Darkening economic clouds over Europe are a powerful reminder that escape from the continent's debt crisis will likely take years, not months.
Britain's economy has lurched to a halt, France is heading back into recession and industrial powerhouse Germany is slowing noticeably, according to a flurry of fresh reports.
Bank of England Governor Mervyn King soberly warned Wednesday that Britain is facing up to three years of economic weakness, including no growth at all this year.
"We are navigating rough waters, and storm clouds continue to roll in from the euro area," Mr. King told reporters in London after releasing the central bank's latest forecast.
In sharp contrast to the surprising success of British athletes at the London Olympics, he said the economy is weak and underperforming. "Unlike the Olympians who have thrilled us … our economy has not yet reached full fitness," Mr. King said.
Meanwhile, the Bank of France said the economy would shrink for a second-consecutive quarter in the June to August period. And in Germany, industrial production and factory orders were both down in June, demonstrating that even Europe's economic leader isn't immune. Much of southern Europe is already mired in recession.
"The road to recovery is likely to be a long and arduous one," said analyst Michael Hewson of CMC Markets.
That sentiment was echoed by Mr. King, who warned that the euro zone debt crisis will continue to weigh on the global economy for some time.
"It's a saga that goes on, and on, and on," he said. "And the idea that we've come to an end of it, I think seems to me entirely unrealistic. There's a very long way to go."
After several days of rising optimism in financial markets, both European stocks and the euro were in retreat Wednesday – a reflection of deteriorating economic conditions.
Economic weakness in both Britain and the 17-country euro zone is ratcheting up pressure on central banks to keep priming the pump with low rates, bond purchases and other unconventional monetary tools.
For now, central bankers appear reluctant to do anything too radical. Mr. King, for example, insisted there's no immediate need to cut interest rates or print money in Britain. And European Central Bank president Mario Draghi is facing a delicate balancing act between what Germany wants and the rescue sought by many of the weaker economies.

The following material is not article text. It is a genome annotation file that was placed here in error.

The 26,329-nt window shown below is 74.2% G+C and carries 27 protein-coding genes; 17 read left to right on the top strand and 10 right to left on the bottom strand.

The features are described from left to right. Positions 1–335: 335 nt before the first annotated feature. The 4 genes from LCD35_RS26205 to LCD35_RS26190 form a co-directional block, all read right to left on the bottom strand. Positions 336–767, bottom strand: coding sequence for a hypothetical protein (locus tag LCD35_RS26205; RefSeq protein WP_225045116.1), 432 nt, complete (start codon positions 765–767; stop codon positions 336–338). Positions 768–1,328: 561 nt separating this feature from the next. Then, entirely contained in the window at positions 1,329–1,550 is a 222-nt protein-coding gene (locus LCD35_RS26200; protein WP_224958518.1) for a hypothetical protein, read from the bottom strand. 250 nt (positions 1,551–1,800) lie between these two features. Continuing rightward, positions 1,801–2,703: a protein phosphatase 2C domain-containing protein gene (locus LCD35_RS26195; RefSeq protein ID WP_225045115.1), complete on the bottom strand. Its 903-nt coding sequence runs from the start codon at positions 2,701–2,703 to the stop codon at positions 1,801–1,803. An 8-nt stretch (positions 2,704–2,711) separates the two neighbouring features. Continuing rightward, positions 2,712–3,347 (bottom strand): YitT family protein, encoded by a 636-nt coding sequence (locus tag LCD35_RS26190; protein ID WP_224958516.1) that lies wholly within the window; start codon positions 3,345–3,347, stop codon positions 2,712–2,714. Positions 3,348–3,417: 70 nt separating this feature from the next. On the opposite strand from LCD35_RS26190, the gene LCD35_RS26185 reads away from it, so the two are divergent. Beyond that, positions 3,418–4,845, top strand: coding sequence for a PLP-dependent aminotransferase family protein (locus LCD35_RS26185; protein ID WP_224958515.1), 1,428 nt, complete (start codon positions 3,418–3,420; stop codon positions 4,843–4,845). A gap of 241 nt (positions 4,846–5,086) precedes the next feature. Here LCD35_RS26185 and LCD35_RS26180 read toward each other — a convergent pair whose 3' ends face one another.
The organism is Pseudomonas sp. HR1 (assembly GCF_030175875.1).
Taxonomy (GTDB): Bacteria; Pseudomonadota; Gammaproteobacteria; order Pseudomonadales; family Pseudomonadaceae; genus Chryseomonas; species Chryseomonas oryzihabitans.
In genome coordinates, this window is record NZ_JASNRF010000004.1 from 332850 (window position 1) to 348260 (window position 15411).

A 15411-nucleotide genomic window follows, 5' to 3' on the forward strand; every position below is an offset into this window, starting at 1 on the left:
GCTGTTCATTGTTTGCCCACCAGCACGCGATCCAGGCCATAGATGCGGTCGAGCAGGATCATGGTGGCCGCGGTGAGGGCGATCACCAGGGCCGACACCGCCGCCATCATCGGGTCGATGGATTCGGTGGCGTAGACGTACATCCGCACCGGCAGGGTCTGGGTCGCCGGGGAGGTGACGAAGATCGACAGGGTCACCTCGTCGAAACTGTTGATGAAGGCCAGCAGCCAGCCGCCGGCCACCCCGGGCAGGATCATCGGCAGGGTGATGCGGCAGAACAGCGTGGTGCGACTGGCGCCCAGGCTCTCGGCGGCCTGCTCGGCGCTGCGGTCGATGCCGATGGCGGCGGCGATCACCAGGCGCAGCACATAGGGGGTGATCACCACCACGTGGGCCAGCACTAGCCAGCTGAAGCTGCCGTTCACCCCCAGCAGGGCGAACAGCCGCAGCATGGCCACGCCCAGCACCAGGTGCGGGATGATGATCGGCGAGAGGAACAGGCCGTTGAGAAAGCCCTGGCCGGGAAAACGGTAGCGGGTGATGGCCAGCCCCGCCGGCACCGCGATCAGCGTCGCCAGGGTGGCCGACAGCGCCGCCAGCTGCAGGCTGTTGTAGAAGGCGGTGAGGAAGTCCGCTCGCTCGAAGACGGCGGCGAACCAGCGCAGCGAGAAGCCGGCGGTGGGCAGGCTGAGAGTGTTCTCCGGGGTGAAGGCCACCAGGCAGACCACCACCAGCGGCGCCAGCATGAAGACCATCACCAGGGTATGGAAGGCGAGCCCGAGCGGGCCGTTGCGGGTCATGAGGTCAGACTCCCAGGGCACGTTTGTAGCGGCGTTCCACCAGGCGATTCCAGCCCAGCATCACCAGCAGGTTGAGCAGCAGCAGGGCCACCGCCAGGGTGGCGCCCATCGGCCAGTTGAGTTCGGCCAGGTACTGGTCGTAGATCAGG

Now with some of the healthier economies faltering, many analysts say more action is exactly what's needed, and soon.
"It may take a further major escalation of the euro zone crisis to persuade central banks in Europe to adopt expansionary policies," Andrew Kenningham, senior global economist at Capital Economics, acknowledged in a research note. "This would be one more case of crisis management rather than an effort to achieve a sustained recovery."
Mr. Kenningham said both the BoE and the ECB have plenty of ammunition left – if they choose to use it. They could, for example, lower interest rates, set negative interest rates on excess reserves, as well as expand asset purchases beyond sovereign bonds to include mortgage-backed securities and corporate bonds.
CMC Markets' Mr. Hewson said time is not on Europe's side. And the worse economic conditions get, the more intense the pressure on the ECB to act, he suggested.
"It is becoming abundantly clear that EU leaders have no coherent strategy for growth, apparently content to bicker amongst themselves about the bailouts and austerity," he said.
ECONOMIES IN TROUBLE
Flirting with recession* Zero growth this year in Britain, versus the 0.7-per-cent increase predicted just three months ago, according to a new Bank of England forecast.
* 2013 GDP forecast cut to 1.7 per cent from 2.1 per cent.
* BOE Governor Mervyn King says the recovery will be a "long, slow process."
Likely in recession
* GDP to shrink 0.1 per cent in the three months to September, equalling the estimated second-quarter drop, Bank of France says.
* Trade deficit widens as exports of cars and transport equipment to rest of Europe drop.
* Industrial output down 0.9 per cent in June
* Factory orders down 1.7 per cent in June
* Fitch Ratings reaffirms triple-A credit rating, but warns of rating pressure if European economy weakens further or bailouts costs escalate.
* GDP dropped 0.7 per cent in the second quarter, a fourth-consecutive quarterly decline.
* Retail sales and factory output falling sharply.